-- Bill Gates, 2004
It seems that spammers have quintupled (or more) their efforts over Christmas - this blog is getting overflown with spam, and it seemed to start three-four days ago. Sorry about that if you're following the full changes stream.
Maybe they're assuming that people don't check their blogs over the holidays, so they get a bit more exposure before it goes away. Whatever is happening, the spam volume is increasing fast - the spam filter over at jspwiki.org is catching over 200 spam edits/day! It's a far cry from being a solved situation.
Oh, the poor artists must be starving, because apparently ~AllofMP3 has caused 1.65 trillion (US) dollars worth of damage. To put things into perspective, this is about twice the size of the entire Russian GDP. Even according to RIAA's own estimate (which is known to be inflated), this is about 500 times the size of the entire worldwide piracy losses. It is not about recouping losses. It's about completely and utterly crushing your enemy so that you can keep your monopoly.
I know most artists are not greedy bastards, but frankly, the hate I feel when I see these kind of overblown figures flows over to them as well. There's just too much of it.
Yeah. Merry Christmas. Fuckers.
I like linen handkerchiefs, which tends to gross some people out. For them, human bodily fluids are things which you don't wrap up and put in your pocket after they've left the body. I, on the other hand, personally like the fact that linen handkerchiefs are washable and reusable. And they don't irritate the skin.
Of course, even reusable things exceed their maximum lifespan at some point. Here's one such case.
From the Valleyvag comes a very level-headed article by Clay Shirky:
My problem with virtual worlds is that the navigation sucks. Normally I have two hands, legs, and a myriad of cells to interact with the world. Online, I am already severely constrained by the fact that I have 100 keys, a display with a small field-of-view, and crappy resolution, and stereographic sound. In a virtual world, I get to use only WASD and the mouse.
Why simulate the real world when you need to constrain yourself when interacting with it? The world is about interaction, not ogling at beautiful graphics. Someone in the comments of the previous article said well:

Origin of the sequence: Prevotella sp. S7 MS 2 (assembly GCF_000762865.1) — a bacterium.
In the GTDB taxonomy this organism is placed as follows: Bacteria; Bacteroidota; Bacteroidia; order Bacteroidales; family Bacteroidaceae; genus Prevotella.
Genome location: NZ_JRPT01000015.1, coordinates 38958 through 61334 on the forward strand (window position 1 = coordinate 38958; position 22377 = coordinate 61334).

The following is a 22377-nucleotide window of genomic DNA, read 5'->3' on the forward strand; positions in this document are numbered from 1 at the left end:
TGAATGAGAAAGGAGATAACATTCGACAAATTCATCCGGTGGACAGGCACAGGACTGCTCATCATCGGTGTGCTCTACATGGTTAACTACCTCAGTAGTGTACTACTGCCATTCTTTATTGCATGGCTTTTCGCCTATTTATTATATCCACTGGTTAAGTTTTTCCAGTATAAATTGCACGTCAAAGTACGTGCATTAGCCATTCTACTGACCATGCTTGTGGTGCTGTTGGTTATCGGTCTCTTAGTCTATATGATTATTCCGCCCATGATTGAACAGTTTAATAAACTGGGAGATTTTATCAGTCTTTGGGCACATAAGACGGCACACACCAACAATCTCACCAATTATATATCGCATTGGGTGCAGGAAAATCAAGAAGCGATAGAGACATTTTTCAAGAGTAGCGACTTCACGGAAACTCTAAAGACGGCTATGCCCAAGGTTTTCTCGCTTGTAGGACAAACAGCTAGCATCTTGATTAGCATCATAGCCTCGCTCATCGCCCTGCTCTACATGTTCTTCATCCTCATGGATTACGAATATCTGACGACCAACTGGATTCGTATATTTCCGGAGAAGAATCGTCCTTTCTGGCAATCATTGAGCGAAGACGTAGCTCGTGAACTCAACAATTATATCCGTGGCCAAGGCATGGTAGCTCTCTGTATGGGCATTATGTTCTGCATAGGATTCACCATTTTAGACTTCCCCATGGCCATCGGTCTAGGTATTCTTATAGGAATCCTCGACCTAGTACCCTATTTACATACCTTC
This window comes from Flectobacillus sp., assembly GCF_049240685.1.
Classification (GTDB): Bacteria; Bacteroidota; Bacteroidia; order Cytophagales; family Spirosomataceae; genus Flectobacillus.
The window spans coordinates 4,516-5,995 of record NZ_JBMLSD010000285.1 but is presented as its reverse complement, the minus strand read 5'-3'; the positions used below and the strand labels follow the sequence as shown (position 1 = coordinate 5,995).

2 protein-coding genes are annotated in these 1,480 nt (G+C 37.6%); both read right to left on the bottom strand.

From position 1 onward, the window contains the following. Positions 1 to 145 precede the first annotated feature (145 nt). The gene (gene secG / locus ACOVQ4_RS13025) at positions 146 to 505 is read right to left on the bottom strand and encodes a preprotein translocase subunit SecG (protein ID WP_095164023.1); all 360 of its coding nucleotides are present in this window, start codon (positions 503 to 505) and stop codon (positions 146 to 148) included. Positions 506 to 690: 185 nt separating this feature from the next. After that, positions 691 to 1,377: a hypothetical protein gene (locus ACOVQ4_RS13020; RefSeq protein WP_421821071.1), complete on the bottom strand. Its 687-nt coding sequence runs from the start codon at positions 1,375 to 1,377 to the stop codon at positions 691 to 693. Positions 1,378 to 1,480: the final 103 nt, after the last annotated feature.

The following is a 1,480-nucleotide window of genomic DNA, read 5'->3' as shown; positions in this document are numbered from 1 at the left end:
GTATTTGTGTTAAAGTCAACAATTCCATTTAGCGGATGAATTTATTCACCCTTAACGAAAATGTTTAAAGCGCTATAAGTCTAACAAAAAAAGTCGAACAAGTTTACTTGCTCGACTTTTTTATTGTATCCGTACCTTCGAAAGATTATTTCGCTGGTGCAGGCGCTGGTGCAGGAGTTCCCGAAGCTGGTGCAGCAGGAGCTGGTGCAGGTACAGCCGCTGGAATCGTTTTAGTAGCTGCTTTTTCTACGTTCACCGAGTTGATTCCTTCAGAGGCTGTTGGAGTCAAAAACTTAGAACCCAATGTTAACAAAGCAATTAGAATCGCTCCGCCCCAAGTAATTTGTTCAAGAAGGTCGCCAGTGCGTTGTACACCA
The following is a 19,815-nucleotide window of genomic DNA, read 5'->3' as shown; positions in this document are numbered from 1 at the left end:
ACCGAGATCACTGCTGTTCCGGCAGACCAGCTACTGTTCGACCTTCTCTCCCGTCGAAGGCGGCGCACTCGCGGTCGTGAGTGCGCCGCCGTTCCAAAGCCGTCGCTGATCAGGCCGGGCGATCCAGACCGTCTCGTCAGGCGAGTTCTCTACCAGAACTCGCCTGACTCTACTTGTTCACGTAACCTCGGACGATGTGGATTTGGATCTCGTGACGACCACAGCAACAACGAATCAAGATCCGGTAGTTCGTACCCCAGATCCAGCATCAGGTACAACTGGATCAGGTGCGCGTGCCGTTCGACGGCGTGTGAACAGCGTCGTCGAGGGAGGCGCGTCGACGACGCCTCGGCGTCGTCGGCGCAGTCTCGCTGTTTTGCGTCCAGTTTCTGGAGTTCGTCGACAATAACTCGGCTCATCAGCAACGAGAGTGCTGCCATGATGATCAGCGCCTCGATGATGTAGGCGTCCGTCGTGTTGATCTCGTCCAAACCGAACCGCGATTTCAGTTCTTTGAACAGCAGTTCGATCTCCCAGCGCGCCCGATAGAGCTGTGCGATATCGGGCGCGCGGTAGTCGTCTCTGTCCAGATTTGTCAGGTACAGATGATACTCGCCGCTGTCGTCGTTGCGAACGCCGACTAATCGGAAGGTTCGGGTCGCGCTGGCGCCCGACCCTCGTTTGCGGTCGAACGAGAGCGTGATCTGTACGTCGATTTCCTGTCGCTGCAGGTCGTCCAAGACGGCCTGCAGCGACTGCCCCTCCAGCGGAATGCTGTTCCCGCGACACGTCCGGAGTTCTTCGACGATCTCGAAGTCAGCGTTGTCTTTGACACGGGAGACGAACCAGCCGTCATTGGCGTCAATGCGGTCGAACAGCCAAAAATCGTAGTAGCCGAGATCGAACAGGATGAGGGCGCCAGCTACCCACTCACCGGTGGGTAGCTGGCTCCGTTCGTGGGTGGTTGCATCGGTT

Why do they spend money (real or virtual) buying chairs if they cannot get tired?
Why do they replicate their rather low quality RL architectural, physical environment _exactly_ in SL when they have the tools to create _anything_ they want?
Ewan is not happy. Not happy at all.
Apropos, 15. päivä juhlitaan Esperanto-päivää. Eräs Esperanto-innokas ystäväni haluaa saada mahdollisimman monta esperantonkielistä blogipostausta, ja ilmoitti, että he haluaisivat kääntää suomalaisia blogimerkintöjä esperantoksi. Valitettavasti käännös pitää suorittaa englannin kautta, koska en tunne ketään suomalaista esperantistia. Mutta, jos haluat perjantaina julkaista merkintäsi esperantoksi, kirjoita se huomisiltaan (ke) mennessä englanniksi ja viskaa meilillä. Laitan ne eteenpäin ja palautan osallisille viimeistään perjantain aikana. Älkää kuitenkaan mitään romaaneja pyytäkö kääntämään...
There were reasons why I never bothered to look at SOAP: I hate standards which I cannot absorb in a single afternoon. I think this is an important thing about pickup of technology: If a techie does not understand what a technology is about in one day, he probably won't bother to recommend it to his CTO. You see, he's the one who's going to have to work with it, so he will naturally pick the one he understands, and not the one with "industry support and tons of four-letter acronyms".